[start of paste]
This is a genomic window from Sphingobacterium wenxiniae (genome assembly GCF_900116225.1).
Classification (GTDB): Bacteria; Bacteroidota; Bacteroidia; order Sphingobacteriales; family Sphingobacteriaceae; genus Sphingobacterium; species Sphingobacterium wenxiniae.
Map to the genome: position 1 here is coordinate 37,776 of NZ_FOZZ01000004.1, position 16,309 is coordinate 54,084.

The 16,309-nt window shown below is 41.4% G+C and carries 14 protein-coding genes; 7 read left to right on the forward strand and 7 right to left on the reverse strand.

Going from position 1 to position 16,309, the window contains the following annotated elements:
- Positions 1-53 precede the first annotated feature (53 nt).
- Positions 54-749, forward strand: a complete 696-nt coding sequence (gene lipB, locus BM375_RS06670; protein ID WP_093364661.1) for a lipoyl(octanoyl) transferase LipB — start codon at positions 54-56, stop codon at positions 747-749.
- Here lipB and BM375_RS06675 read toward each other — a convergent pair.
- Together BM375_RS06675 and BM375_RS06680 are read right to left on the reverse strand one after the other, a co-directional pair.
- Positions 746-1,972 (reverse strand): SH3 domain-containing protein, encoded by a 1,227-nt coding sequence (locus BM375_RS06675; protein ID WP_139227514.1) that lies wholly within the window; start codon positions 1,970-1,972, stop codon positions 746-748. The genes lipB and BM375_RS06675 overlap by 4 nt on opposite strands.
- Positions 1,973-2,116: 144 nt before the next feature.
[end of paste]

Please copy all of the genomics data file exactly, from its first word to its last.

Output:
This is a genomic window from Sphingobacterium wenxiniae (genome assembly GCF_900116225.1).
Classification (GTDB): Bacteria; Bacteroidota; Bacteroidia; order Sphingobacteriales; family Sphingobacteriaceae; genus Sphingobacterium; species Sphingobacterium wenxiniae.
Map to the genome: position 1 here is coordinate 37,776 of NZ_FOZZ01000004.1, position 16,309 is coordinate 54,084.

The 16,309-nt window shown below is 41.4% G+C and carries 14 protein-coding genes; 7 read left to right on the forward strand and 7 right to left on the reverse strand.

Going from position 1 to position 16,309, the window contains the following annotated elements:
- Positions 1-53 precede the first annotated feature (53 nt).
- Positions 54-749, forward strand: a complete 696-nt coding sequence (gene lipB, locus BM375_RS06670; protein ID WP_093364661.1) for a lipoyl(octanoyl) transferase LipB — start codon at positions 54-56, stop codon at positions 747-749.
- Here lipB and BM375_RS06675 read toward each other — a convergent pair.
- Together BM375_RS06675 and BM375_RS06680 are read right to left on the reverse strand one after the other, a co-directional pair.
- Positions 746-1,972 (reverse strand): SH3 domain-containing protein, encoded by a 1,227-nt coding sequence (locus BM375_RS06675; protein ID WP_139227514.1) that lies wholly within the window; start codon positions 1,970-1,972, stop codon positions 746-748. The genes lipB and BM375_RS06675 overlap by 4 nt on opposite strands.
- Positions 1,973-2,116: 144 nt before the next feature.